" Yes you were hanged till believed to be
dead, after which you were cat down and
given to as for disseotion."
yon are surgeons then ?'
" yes; we had you conveyed to our dissect
ing reom, and thither repaired ourselves, af
ter dark, prepared for our work. The
first incision made by one of our knives
brought you to life ; and constant care and
attention since together with the administra
tion of proper remedies, have enabled us to
" And am I really saved ?" I eagerly de
manded, or do you intend to hand me over to
the authorities, to be legally murdered
•' Ah, that is the very question we are now
considering. The law has taken its course,
and you have been miraculously saved ; but
is it not oar duty to hand you back into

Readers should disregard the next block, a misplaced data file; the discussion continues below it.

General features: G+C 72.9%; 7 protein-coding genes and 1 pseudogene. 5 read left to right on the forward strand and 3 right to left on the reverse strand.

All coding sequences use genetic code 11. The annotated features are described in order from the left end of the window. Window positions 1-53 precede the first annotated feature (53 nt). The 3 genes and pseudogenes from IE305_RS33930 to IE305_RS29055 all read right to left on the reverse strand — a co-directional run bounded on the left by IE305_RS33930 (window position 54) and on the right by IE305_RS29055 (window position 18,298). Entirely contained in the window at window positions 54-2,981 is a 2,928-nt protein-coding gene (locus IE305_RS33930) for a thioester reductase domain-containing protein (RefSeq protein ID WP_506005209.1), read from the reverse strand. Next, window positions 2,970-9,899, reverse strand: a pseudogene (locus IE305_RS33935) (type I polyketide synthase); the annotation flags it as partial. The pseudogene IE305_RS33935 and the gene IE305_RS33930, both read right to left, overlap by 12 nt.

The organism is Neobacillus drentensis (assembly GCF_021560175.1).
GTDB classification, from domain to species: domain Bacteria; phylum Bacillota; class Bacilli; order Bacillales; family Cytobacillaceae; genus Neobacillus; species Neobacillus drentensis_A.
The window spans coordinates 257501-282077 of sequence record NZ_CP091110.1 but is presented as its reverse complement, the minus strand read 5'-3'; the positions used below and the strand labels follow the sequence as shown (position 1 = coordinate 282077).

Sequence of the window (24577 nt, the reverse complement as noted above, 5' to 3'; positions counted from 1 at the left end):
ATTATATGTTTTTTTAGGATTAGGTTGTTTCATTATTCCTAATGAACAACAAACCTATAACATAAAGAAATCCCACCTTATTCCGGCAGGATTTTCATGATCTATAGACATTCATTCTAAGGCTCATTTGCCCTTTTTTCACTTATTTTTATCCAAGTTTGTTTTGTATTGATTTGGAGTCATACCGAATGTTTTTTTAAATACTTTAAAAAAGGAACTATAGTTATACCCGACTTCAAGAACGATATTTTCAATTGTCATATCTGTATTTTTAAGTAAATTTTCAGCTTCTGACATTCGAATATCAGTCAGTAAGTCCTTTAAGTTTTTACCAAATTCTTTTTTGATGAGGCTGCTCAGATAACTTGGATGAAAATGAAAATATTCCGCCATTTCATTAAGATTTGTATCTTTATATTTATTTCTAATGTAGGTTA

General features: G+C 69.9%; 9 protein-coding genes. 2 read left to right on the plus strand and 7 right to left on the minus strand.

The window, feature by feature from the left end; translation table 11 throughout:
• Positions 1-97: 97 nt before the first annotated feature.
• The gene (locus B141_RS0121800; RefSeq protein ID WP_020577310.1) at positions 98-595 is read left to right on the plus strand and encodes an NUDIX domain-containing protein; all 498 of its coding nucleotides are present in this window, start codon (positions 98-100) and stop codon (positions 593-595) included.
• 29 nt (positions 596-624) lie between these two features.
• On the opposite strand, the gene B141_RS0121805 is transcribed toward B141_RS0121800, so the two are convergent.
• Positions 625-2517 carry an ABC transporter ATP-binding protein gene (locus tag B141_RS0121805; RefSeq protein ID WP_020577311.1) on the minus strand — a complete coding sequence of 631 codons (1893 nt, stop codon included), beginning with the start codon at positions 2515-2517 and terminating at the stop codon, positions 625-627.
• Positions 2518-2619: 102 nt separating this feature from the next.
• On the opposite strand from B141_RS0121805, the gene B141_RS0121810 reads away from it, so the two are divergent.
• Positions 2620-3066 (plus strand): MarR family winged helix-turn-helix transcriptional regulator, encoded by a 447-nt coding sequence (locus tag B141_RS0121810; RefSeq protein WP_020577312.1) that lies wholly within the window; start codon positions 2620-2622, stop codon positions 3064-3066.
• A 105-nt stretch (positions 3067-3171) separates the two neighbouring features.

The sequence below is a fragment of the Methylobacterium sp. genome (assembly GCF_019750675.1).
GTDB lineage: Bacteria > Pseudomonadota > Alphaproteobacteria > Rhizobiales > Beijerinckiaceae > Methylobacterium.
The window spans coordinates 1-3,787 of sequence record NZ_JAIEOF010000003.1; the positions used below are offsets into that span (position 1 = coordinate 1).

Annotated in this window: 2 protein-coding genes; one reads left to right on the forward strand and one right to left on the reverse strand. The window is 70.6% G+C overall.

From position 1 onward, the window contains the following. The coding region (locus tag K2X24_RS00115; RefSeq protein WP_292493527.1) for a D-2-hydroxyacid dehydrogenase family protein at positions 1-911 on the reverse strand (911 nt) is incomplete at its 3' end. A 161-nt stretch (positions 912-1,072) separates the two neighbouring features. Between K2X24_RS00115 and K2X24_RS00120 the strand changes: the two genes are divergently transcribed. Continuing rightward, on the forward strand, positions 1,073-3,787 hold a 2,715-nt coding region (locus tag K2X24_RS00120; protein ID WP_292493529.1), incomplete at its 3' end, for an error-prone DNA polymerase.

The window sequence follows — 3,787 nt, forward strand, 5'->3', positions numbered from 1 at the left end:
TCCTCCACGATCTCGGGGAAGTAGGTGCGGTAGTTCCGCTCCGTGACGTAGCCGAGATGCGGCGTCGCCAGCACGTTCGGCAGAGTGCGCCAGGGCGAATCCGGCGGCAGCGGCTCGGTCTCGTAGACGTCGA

" Not when Heaven has refused the sacri
fice of an innocent man!" said I. " But
hear me before you decide, aDd then, if you
believe not my tale, oh, let me plead for that
mere? which you may sometime need your
selves, either here or hereafter ?" ,
I began and told my story in my own way
and it was an impressive one. The twojmen
listened attentively, and gave me their sym
pathies, even if they doubted my narration.
Then they consulted together, and decided to
give me liberty on condition that I would
sacredly keep their secret and speedily leave
the country never to return. I accepted
their conditions, was provided with .a dis
guise, and three days after was on board a
vessel bound to a foreign clime. I have nev
er seen myj native land since, and never
expect to behold it again. The public be
lieve me dead, but my friends know I live
—and that is enough for me. M; tale is a
strange one, and I ask none to believe it but
it it all true nevertheless.
THE N. 11. States and Union forcibly and
"We have frequently said, in substance—
that Abolitionism is the most fiendish, tbe
most totally deprived and devilish of all the
enormities which ever traversed the face of